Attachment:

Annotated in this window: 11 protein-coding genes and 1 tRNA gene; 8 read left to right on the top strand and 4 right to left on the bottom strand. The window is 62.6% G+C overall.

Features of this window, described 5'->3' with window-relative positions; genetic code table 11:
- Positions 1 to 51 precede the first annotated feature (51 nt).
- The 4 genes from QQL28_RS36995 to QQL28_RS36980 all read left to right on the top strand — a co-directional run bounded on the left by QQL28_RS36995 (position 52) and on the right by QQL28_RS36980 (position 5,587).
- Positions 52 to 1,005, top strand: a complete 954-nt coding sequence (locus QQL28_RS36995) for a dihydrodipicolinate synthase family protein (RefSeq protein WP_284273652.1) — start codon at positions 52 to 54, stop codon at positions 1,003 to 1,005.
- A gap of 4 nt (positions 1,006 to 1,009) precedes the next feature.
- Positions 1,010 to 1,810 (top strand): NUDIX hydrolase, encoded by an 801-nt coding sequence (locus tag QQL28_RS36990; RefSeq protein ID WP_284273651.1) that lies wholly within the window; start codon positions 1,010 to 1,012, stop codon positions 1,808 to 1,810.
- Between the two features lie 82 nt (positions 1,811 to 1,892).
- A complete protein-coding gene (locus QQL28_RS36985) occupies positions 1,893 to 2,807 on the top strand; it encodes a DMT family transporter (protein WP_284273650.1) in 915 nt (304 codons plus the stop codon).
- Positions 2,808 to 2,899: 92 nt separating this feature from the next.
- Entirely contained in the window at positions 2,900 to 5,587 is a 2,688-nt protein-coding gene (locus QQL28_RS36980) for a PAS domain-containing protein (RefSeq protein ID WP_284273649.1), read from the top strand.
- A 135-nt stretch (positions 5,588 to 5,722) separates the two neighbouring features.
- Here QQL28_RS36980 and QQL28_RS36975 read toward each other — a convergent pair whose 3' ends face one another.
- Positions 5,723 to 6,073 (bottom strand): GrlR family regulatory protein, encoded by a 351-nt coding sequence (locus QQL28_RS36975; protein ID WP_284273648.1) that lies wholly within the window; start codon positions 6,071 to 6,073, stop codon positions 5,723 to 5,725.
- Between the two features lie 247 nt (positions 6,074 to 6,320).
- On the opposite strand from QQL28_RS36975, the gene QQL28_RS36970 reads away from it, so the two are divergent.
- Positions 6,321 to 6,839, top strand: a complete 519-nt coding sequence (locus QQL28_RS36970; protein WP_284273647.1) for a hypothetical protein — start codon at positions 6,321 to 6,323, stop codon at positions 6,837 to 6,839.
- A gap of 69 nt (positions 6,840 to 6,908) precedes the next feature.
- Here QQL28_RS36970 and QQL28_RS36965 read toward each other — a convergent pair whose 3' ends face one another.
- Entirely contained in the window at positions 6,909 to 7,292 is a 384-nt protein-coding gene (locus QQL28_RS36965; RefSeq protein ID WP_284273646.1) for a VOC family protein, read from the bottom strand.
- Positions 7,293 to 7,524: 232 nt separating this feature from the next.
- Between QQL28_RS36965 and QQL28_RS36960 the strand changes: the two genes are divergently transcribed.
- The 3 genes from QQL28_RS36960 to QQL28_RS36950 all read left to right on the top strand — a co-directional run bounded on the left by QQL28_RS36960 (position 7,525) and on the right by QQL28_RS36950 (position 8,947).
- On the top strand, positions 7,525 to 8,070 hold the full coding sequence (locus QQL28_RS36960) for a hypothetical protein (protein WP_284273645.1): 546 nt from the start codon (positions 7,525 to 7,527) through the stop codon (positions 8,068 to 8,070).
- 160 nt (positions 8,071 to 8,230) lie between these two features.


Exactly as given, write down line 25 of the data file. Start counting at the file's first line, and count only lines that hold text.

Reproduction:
- 160 nt (positions 8,071 to 8,230) lie between these two features.